There’s an adage that says, “If you aim at nothing, you’ll hit it every time.” True in life, true in parenting, true in homeschooling.
Want an example? Imagine two sets of parents. The first parents let their children lead the way. The kids choose the activities they want to be involved in, how much effort they put into their schoolwork, what time they put themselves to bed, and who their friends are. The kids set the tone for the home, and the parents follow along. “Kids will be kids” is the household motto.
Now, imagine a second set of parents who lead their children toward extracurricular options, establish expectations for schoolwork, identify meal and bedtime routines, and impact their sons’ and daughters’ social interactions.
The second set of parents purposefully develop their family and its course. These parents have a target in mind and help their children hit it.
Notice that neither set of parents is more Christian than the other. But in this scenario, only one family is living with an end in mind. Only one set of parents is taking the reins, leading their kids, and saying, “Here is where we are going.”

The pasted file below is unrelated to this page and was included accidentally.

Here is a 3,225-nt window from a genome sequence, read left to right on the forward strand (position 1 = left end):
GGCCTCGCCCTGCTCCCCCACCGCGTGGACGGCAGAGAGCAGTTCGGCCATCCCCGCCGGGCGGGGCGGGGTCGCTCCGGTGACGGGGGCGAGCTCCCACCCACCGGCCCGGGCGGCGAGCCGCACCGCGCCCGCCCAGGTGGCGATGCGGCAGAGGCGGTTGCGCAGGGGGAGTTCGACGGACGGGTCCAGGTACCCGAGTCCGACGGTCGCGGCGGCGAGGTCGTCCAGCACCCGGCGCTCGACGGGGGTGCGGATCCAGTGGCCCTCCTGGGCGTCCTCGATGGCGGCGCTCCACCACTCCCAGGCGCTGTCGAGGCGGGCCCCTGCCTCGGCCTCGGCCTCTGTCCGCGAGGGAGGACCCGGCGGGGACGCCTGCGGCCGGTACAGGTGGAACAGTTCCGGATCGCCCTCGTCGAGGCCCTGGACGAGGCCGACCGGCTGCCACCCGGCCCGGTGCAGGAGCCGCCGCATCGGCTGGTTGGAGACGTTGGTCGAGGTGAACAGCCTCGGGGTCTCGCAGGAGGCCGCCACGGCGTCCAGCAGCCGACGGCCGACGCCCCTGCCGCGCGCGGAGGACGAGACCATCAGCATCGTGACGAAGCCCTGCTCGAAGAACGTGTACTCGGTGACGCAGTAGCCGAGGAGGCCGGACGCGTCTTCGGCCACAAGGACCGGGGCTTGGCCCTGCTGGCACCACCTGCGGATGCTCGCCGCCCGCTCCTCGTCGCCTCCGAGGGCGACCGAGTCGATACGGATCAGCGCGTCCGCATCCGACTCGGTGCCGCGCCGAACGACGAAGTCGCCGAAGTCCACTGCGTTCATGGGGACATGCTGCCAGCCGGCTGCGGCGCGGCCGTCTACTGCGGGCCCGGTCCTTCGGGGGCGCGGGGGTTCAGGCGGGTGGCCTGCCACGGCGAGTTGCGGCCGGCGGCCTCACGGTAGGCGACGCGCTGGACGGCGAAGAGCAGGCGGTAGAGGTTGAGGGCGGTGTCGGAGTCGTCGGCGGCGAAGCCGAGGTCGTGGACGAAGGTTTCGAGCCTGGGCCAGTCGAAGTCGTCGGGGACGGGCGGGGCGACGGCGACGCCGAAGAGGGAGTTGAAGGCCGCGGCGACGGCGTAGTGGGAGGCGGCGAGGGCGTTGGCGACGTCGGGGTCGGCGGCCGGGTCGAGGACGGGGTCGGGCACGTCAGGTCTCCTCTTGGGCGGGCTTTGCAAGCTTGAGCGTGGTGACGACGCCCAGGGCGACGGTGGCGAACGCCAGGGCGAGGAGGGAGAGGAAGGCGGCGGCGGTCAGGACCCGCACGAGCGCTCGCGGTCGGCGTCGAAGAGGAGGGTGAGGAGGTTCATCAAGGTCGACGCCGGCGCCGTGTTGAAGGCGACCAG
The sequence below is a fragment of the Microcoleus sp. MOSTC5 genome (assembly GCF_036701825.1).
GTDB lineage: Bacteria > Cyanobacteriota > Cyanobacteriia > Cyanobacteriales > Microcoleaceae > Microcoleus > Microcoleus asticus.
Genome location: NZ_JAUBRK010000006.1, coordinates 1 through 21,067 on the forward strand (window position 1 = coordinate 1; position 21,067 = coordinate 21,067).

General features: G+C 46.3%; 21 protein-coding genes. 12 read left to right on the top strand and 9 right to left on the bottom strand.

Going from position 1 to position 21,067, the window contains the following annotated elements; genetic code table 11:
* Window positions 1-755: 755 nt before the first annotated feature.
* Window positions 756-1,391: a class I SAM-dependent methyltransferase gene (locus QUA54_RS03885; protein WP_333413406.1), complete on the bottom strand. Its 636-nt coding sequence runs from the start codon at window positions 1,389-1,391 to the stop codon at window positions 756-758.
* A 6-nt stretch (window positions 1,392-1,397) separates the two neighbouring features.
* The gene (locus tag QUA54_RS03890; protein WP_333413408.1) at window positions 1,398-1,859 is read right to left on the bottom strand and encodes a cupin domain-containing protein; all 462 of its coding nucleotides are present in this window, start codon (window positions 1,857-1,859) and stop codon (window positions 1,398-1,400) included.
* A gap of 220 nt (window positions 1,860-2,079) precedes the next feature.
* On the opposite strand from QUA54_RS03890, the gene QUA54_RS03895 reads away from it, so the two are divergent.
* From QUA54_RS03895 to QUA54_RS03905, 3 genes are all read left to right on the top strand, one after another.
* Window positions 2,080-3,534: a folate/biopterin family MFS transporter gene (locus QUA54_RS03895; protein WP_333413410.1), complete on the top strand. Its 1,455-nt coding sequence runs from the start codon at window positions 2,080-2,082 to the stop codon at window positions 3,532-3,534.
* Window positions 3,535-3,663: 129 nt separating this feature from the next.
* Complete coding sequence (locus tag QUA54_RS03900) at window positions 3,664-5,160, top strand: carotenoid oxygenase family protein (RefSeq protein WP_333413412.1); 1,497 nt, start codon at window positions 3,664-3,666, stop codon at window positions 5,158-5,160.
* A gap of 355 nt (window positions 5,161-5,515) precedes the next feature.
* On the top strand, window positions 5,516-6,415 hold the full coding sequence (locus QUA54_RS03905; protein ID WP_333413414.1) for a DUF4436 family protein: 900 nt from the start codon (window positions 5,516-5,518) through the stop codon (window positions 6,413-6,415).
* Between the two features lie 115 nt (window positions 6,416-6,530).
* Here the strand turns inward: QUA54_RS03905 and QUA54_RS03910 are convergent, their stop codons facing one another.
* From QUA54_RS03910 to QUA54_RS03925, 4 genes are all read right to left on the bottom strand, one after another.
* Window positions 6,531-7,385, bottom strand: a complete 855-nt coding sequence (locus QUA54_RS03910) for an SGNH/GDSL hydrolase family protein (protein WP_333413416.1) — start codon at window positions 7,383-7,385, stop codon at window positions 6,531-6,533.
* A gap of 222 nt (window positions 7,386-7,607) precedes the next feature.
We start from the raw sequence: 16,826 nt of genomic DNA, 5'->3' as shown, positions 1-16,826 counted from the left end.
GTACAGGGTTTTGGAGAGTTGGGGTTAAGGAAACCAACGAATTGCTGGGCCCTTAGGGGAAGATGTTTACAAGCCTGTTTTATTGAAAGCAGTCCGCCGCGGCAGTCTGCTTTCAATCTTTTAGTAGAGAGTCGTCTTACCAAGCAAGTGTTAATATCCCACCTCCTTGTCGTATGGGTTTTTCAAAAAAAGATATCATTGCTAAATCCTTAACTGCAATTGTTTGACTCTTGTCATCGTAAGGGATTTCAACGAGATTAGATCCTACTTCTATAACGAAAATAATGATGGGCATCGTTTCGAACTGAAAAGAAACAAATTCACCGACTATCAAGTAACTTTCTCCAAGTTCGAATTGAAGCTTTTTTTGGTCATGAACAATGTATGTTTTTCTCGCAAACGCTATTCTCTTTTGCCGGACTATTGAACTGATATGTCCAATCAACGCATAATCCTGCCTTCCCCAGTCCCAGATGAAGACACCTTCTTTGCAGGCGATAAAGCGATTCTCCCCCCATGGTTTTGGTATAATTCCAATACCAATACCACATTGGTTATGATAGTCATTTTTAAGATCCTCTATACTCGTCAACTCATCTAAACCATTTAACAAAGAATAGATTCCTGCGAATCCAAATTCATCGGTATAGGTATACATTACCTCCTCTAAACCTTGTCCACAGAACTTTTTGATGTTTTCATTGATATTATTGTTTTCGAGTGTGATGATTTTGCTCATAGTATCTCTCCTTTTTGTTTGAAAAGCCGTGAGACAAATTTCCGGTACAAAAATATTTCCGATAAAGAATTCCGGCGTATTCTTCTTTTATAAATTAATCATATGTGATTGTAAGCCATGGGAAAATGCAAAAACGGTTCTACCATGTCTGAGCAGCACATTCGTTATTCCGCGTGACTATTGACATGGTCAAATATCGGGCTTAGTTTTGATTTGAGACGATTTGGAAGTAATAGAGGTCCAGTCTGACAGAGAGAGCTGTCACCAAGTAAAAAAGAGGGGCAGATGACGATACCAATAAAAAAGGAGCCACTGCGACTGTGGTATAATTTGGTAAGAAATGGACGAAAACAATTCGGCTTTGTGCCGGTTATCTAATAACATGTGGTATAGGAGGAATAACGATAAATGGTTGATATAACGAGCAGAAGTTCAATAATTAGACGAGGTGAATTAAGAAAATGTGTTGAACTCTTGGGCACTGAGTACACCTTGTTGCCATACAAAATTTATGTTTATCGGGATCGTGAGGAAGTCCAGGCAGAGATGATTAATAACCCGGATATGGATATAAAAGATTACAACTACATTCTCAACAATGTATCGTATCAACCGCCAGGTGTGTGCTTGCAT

Because homeschooling affords 24/7 interaction with our children, many embrace homeschooling but mistakenly think homeschooling is the target. They think homeschooling, in itself, will get them where they want to go. They adopt the homeschool model and then put their homeschool on autopilot, sit back in parenting, and hope for the best. They might rely on XYZ Curriculum exclusively, thinking it alone will get them to their desired destination. They either forget or have never realized that they must be diligent parents who purposefully disciple their children. By default, they become the first set of parents.
When my husband and I first decided to homeschool our children, we made a choice to be like the second set of parents. We resisted the urge to go with the flow; to allow others to dictate the when, where, what, how, and why of our kids’ education—and their lives. We decided to be the ones to chart the course for our family. We determined to be intentional.